Sexual harassment includes:
- Unwelcome sexual advances;
- Asking for sexual favors; and
- Other verbal or physical conduct of a sexual nature.
Some actions may or may not be sexual harassment in different cases, like:
- Remarks or jokes about a person's body that make them feel uncomfortable;
- Displaying naked pictures or sex-related objects;
- Requests for sexual favors;
- Unwanted physical touching, including sexual assault; and
- Quid pro quo (when someone in power says or hints that they will give or take away a job benefit in return for a sexual demand).
Sexual harassment in a workplace or in school can make it hard for an employee or student to do well.
What can I do if I am sexually harassed?
In your workplace
If you are sexually harassed in your workplace, first review and follow the steps outlined in the sexual harassment policy for your workplace. You can also contact your supervisor, or the person in charge of human resources.
If your workplace has no policy in place regarding sexual harassment or refuses to take proper action, you can file a complaint with:
- Equal Employment Opportunity Commission (EEOC)
- Illinois Department of Human Rights (IDHR)
- Chicago Commission on Human Relations (CCHR)
In your school
If you are sexually harassed in your school, first review and follow the steps outlined in your school’s harassment or sexual misconduct policy. This is sometimes known as a Title IX policy.
If your school has no policy in place regarding sexual harassment or refuses to take proper action, you can file a complaint with the U.S. Department of Education Office for Civil Rights.
Sexual assault is any time of sexual contact that is unwanted. This may include:
- Physical force;
- Ignoring a victim's objections;
- Causing the victim to be drunk or on drugs; or
- Taking advantage of the victim being drunk or on drugs and unable to consent.
Examples and warning signs of sexual assault
The following are examples and warning signs of sexual assault:
- Attempted rape;
- Fondling or unwanted touching of genitals, breasts, or buttocks above or under clothes;
- Repeated requests for sexual acts after being told "no";
- Watching private sexual acts without consent; and
- Forcing someone to perform oral sex.
What can I do if I am sexually assaulted?
- Go to a safe place.
- Contact a friend or family member you trust to be with you.
- Contact a local or national rape crisis hotline or services such as the National Sexual Assault Hotline at 800-656-HOPE (4673).
- Seek medical attention for possible injuries and/or to complete a medical examination for evidence collection (a rape kit).
- Contact the police to make a police report.
Starting January 1, 2017 police officers must create a written report of all sexual assault and sexual abuse allegations made by the victim, witnesses, or someone else who has the victims consent, if the victim does not want to report the crime directly.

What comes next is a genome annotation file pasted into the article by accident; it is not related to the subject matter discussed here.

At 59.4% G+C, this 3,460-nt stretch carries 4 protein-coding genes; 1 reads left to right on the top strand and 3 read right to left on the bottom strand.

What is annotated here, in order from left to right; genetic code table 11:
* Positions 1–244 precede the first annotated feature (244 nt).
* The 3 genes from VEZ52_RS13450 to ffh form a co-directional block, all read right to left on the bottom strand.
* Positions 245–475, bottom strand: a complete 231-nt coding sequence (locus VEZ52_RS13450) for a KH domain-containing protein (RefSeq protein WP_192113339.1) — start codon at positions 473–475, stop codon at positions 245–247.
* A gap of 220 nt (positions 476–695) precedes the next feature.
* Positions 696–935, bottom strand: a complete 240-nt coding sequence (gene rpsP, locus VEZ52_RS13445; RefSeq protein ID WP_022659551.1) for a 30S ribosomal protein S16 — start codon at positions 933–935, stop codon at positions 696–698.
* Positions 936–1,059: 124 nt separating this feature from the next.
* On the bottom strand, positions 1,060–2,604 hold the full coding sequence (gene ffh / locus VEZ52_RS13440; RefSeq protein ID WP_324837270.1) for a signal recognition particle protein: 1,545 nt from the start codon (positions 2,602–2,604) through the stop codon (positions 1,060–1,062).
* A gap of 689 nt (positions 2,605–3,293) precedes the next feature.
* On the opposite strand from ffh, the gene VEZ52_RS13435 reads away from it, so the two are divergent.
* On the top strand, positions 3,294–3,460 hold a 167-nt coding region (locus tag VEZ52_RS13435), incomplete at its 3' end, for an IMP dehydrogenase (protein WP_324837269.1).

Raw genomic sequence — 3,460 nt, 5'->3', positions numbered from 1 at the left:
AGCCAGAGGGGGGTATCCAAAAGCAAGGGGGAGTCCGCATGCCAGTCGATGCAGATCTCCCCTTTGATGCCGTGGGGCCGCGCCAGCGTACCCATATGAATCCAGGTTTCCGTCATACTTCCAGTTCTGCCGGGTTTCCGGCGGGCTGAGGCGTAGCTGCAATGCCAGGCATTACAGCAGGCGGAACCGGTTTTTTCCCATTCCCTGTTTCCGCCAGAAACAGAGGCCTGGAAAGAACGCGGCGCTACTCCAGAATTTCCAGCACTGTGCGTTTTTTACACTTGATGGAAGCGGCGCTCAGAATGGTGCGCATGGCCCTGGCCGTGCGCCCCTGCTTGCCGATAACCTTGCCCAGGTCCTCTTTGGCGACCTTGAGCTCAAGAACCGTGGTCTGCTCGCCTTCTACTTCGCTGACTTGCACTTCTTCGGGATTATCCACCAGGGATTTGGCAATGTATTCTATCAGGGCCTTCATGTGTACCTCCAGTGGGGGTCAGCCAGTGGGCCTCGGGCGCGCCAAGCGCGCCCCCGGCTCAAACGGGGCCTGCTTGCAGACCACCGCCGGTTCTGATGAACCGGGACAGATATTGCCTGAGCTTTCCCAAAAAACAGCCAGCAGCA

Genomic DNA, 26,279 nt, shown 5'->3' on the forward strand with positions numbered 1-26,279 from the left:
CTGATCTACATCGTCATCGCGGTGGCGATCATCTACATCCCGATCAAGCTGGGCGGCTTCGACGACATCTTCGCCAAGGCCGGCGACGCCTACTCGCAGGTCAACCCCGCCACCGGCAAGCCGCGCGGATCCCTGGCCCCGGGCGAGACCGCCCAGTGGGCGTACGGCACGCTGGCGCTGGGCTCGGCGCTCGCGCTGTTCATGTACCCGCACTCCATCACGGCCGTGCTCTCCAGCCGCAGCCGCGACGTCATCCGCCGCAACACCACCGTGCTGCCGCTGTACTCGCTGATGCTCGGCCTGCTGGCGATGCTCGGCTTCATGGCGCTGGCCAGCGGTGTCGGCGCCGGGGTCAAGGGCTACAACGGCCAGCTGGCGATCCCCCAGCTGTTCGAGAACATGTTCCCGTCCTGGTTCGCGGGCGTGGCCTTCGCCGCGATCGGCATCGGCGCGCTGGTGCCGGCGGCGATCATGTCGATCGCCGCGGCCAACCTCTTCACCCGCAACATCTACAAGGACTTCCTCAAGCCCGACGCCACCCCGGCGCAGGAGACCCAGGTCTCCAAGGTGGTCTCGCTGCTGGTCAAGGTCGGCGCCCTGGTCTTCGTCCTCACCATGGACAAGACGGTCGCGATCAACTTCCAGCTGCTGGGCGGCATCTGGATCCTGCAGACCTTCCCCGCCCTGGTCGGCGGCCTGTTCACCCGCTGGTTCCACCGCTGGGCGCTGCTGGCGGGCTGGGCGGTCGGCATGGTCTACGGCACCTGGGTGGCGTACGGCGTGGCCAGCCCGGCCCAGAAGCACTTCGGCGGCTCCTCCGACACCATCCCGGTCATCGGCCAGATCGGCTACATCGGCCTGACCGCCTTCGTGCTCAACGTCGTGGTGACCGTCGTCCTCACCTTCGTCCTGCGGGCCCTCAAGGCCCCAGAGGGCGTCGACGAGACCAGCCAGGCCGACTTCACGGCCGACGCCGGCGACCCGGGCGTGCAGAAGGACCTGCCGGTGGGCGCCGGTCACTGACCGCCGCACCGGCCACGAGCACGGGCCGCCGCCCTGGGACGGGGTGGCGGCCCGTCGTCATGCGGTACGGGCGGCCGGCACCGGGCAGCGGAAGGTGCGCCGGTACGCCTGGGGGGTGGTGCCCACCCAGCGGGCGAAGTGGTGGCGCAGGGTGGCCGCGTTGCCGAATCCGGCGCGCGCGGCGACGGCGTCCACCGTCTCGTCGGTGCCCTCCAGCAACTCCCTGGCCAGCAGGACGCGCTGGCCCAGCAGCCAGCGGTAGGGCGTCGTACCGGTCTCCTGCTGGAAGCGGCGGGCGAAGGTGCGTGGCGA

The police have 5 days to pick up any sexual assault evidence from the hospital; if the victim consents to testing the evidence, the evidence materials must be sent to a Crime Laboratory within 10 days. If the victim is an adult and does not consent, the evidence must be stored for 5 years. If the victim is under 18, the evidence must be stored until the victim’s 23rd birthday,
This new law also requires special training for police officers when investigating sexual assault and sexual abuse cases and talking to victims. For more information, see Sexual Assault Incident Procedure Act.
- Knowingly acting in a way towards someone that makes them fear for their safety or suffer emotional distress;
- Knowingly following or surveying someone on at least 2 separate occasions and threatening to harm them or their family member; or
- A pattern of repeated and unwanted attention, harassment, or contact.
Examples and warning signs of stalking
The following are examples and warning signs of stalking:
- Following someone;
- Showing up at someone's home without being invited;
- Leaving items for someone that they do not want or expect;
- Waiting for someone at places where they hang out;
- Harassing someone by spreading rumors or information about them; or
- Making threats towards someone or their family.
- Knowingly acting in a way on the internet towards someone that makes them fear for their safety or suffer emotional distress;
- Knowingly on at least 2 separate occasions using electronic communication to harass someone;
- Creating and maintaining a website that has statements harassing someone; or
- Posting unwanted information or spreading rumors about a targeted person on the internet or social media.
Examples and warning signs of cyberstalking
The following are examples and warning signs of cyberstalking:
- Using social networks to track someone;
- Using social networks to repeatedly try to engage someone;
- Repeatedly sending unwanted messages through social networks, emails, or text messages; and
- Posting unwanted images or information about someone without their permission.
What can I do if I am being stalked or cyberstalked?
- Trust your instincts and call 911 or your local police if you feel you are in immediate danger.
- Contact a local or national domestic violence or crime victim hotline, such as the National Domestic Violence Hotline at 800-799-SAFE (7233).
- You may need to file for a stalking no contact order from a judge.
Illegal electronic monitoring
Effective January 1, 2018, it is also against the law to electronically monitor someone without their consent.
Updated: February 2018